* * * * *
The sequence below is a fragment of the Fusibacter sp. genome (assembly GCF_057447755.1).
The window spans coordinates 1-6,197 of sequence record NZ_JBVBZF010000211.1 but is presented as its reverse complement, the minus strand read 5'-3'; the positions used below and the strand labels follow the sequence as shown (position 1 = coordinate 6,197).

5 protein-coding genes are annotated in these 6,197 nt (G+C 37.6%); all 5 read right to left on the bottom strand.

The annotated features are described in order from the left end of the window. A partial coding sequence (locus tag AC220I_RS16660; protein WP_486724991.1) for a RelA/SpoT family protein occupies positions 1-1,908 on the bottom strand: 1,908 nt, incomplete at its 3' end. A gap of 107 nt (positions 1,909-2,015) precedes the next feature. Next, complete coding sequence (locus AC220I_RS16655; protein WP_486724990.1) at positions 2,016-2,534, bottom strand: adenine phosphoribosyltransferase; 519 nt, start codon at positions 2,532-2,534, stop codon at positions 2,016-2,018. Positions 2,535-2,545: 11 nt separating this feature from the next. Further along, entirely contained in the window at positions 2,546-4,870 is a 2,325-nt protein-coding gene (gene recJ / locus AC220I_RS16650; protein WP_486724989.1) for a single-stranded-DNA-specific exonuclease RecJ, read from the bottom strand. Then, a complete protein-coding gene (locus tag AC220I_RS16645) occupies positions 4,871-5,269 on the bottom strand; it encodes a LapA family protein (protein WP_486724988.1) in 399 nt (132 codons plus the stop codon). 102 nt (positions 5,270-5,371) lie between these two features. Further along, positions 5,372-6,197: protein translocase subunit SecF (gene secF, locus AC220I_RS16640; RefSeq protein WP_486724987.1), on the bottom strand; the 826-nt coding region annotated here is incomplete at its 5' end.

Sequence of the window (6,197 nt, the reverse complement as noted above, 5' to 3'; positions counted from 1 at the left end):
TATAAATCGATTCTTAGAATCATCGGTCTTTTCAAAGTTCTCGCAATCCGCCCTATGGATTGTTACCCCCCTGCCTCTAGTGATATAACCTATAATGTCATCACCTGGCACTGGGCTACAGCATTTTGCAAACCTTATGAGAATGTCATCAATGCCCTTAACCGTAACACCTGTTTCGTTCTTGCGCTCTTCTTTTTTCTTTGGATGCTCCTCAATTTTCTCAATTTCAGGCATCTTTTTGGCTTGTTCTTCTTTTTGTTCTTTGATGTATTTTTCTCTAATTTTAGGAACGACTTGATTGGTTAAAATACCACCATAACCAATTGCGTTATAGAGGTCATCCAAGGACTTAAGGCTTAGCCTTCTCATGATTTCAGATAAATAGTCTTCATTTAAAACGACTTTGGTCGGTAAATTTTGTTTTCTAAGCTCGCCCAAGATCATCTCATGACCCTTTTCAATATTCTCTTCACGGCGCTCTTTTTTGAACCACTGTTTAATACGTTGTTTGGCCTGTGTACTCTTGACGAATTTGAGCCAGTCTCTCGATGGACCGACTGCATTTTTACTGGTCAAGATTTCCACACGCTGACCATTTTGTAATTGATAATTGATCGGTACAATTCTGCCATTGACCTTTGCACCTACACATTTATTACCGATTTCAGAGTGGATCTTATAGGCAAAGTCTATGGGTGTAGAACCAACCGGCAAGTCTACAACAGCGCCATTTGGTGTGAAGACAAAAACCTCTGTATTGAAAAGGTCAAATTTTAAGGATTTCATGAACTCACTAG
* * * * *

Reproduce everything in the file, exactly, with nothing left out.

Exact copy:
The sequence below is a fragment of the Fusibacter sp. genome (assembly GCF_057447755.1).
The window spans coordinates 1-6,197 of sequence record NZ_JBVBZF010000211.1 but is presented as its reverse complement, the minus strand read 5'-3'; the positions used below and the strand labels follow the sequence as shown (position 1 = coordinate 6,197).

5 protein-coding genes are annotated in these 6,197 nt (G+C 37.6%); all 5 read right to left on the bottom strand.

The annotated features are described in order from the left end of the window. A partial coding sequence (locus tag AC220I_RS16660; protein WP_486724991.1) for a RelA/SpoT family protein occupies positions 1-1,908 on the bottom strand: 1,908 nt, incomplete at its 3' end. A gap of 107 nt (positions 1,909-2,015) precedes the next feature. Next, complete coding sequence (locus AC220I_RS16655; protein WP_486724990.1) at positions 2,016-2,534, bottom strand: adenine phosphoribosyltransferase; 519 nt, start codon at positions 2,532-2,534, stop codon at positions 2,016-2,018. Positions 2,535-2,545: 11 nt separating this feature from the next. Further along, entirely contained in the window at positions 2,546-4,870 is a 2,325-nt protein-coding gene (gene recJ / locus AC220I_RS16650; protein WP_486724989.1) for a single-stranded-DNA-specific exonuclease RecJ, read from the bottom strand. Then, a complete protein-coding gene (locus tag AC220I_RS16645) occupies positions 4,871-5,269 on the bottom strand; it encodes a LapA family protein (protein WP_486724988.1) in 399 nt (132 codons plus the stop codon). 102 nt (positions 5,270-5,371) lie between these two features. Further along, positions 5,372-6,197: protein translocase subunit SecF (gene secF, locus AC220I_RS16640; RefSeq protein WP_486724987.1), on the bottom strand; the 826-nt coding region annotated here is incomplete at its 5' end.

Sequence of the window (6,197 nt, the reverse complement as noted above, 5' to 3'; positions counted from 1 at the left end):
TATAAATCGATTCTTAGAATCATCGGTCTTTTCAAAGTTCTCGCAATCCGCCCTATGGATTGTTACCCCCCTGCCTCTAGTGATATAACCTATAATGTCATCACCTGGCACTGGGCTACAGCATTTTGCAAACCTTATGAGAATGTCATCAATGCCCTTAACCGTAACACCTGTTTCGTTCTTGCGCTCTTCTTTTTTCTTTGGATGCTCCTCAATTTTCTCAATTTCAGGCATCTTTTTGGCTTGTTCTTCTTTTTGTTCTTTGATGTATTTTTCTCTAATTTTAGGAACGACTTGATTGGTTAAAATACCACCATAACCAATTGCGTTATAGAGGTCATCCAAGGACTTAAGGCTTAGCCTTCTCATGATTTCAGATAAATAGTCTTCATTTAAAACGACTTTGGTCGGTAAATTTTGTTTTCTAAGCTCGCCCAAGATCATCTCATGACCCTTTTCAATATTCTCTTCACGGCGCTCTTTTTTGAACCACTGTTTAATACGTTGTTTGGCCTGTGTACTCTTGACGAATTTGAGCCAGTCTCTCGATGGACCGACTGCATTTTTACTGGTCAAGATTTCCACACGCTGACCATTTTGTAATTGATAATTGATCGGTACAATTCTGCCATTGACCTTTGCACCTACACATTTATTACCGATTTCAGAGTGGATCTTATAGGCAAAGTCTATGGGTGTAGAACCAACCGGCAAGTCTACAACAGCGCCATTTGGTGTGAAGACAAAAACCTCTGTATTGAAAAGGTCAAATTTTAAGGATTTCATGAACTCACTAG